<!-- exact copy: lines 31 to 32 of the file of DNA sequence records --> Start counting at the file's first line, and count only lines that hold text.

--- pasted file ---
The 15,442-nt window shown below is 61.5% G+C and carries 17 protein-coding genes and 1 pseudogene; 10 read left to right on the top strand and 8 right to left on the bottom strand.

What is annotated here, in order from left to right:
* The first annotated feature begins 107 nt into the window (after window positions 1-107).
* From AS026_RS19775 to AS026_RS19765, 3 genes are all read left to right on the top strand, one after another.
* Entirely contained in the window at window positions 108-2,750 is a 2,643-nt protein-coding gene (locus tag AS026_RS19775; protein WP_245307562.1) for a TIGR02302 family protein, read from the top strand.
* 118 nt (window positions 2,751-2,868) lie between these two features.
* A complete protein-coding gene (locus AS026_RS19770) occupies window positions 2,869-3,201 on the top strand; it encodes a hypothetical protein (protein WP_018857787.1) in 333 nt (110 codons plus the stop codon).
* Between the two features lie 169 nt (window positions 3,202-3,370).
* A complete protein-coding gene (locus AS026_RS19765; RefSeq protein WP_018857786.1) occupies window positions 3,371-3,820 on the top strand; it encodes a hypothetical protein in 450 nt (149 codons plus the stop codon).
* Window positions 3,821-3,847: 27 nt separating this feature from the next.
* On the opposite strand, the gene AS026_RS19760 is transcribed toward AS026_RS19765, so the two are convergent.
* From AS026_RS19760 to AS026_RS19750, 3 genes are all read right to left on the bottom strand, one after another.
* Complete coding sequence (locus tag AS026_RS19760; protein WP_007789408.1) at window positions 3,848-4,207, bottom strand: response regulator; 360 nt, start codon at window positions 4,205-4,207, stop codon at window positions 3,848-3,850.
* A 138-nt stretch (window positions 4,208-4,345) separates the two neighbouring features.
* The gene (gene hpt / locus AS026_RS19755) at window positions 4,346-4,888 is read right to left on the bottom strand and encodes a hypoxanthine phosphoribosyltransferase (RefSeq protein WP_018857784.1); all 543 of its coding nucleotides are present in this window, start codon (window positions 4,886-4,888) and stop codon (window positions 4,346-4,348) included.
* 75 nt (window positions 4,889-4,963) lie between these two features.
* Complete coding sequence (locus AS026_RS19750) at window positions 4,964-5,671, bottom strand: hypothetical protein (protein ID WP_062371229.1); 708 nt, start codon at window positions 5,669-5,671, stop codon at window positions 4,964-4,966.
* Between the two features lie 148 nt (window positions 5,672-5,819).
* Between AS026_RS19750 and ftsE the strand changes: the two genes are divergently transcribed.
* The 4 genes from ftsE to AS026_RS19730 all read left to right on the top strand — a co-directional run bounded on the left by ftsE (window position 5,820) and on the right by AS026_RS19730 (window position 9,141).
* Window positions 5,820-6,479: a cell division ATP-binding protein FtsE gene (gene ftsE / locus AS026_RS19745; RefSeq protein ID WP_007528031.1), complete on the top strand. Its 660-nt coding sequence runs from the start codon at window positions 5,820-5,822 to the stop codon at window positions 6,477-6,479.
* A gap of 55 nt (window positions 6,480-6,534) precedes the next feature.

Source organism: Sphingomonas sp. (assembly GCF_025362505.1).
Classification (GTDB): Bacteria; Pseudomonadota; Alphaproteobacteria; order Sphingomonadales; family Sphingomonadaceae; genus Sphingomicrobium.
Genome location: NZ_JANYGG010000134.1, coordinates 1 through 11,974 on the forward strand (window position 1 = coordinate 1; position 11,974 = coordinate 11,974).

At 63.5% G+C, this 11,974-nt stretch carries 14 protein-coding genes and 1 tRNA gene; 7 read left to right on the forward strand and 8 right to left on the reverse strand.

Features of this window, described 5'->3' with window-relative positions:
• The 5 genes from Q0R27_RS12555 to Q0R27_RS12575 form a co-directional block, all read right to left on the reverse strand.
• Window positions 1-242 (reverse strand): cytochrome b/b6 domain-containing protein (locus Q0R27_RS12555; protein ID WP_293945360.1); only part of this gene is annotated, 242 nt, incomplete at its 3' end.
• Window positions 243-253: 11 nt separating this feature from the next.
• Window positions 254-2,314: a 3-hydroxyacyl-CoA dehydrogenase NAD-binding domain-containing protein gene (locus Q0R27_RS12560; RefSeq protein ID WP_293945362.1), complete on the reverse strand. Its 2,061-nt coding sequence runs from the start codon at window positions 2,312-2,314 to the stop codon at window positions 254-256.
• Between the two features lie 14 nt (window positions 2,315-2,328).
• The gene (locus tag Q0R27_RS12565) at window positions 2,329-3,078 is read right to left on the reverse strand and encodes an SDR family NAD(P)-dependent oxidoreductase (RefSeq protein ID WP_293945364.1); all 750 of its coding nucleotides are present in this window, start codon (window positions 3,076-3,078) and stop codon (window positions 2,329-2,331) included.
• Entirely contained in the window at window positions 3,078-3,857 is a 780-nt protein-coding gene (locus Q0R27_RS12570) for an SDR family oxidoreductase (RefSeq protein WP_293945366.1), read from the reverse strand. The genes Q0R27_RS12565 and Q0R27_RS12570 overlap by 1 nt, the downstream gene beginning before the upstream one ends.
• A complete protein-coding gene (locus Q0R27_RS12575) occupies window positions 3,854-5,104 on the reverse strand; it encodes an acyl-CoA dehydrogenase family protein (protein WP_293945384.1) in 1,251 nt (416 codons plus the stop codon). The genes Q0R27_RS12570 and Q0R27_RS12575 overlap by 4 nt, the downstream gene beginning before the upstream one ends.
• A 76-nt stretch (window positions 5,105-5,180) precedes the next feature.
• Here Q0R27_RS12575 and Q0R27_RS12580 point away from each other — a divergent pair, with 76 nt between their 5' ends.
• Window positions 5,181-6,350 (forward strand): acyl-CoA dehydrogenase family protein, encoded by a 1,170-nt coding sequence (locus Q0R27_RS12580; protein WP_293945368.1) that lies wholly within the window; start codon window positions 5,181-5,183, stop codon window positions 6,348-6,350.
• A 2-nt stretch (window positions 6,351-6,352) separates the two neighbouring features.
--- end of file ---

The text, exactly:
• Window positions 254-2,314: a 3-hydroxyacyl-CoA dehydrogenase NAD-binding domain-containing protein gene (locus Q0R27_RS12560; RefSeq protein ID WP_293945362.1), complete on the reverse strand. Its 2,061-nt coding sequence runs from the start codon at window positions 2,312-2,314 to the stop codon at window positions 254-256.
• Between the two features lie 14 nt (window positions 2,315-2,328).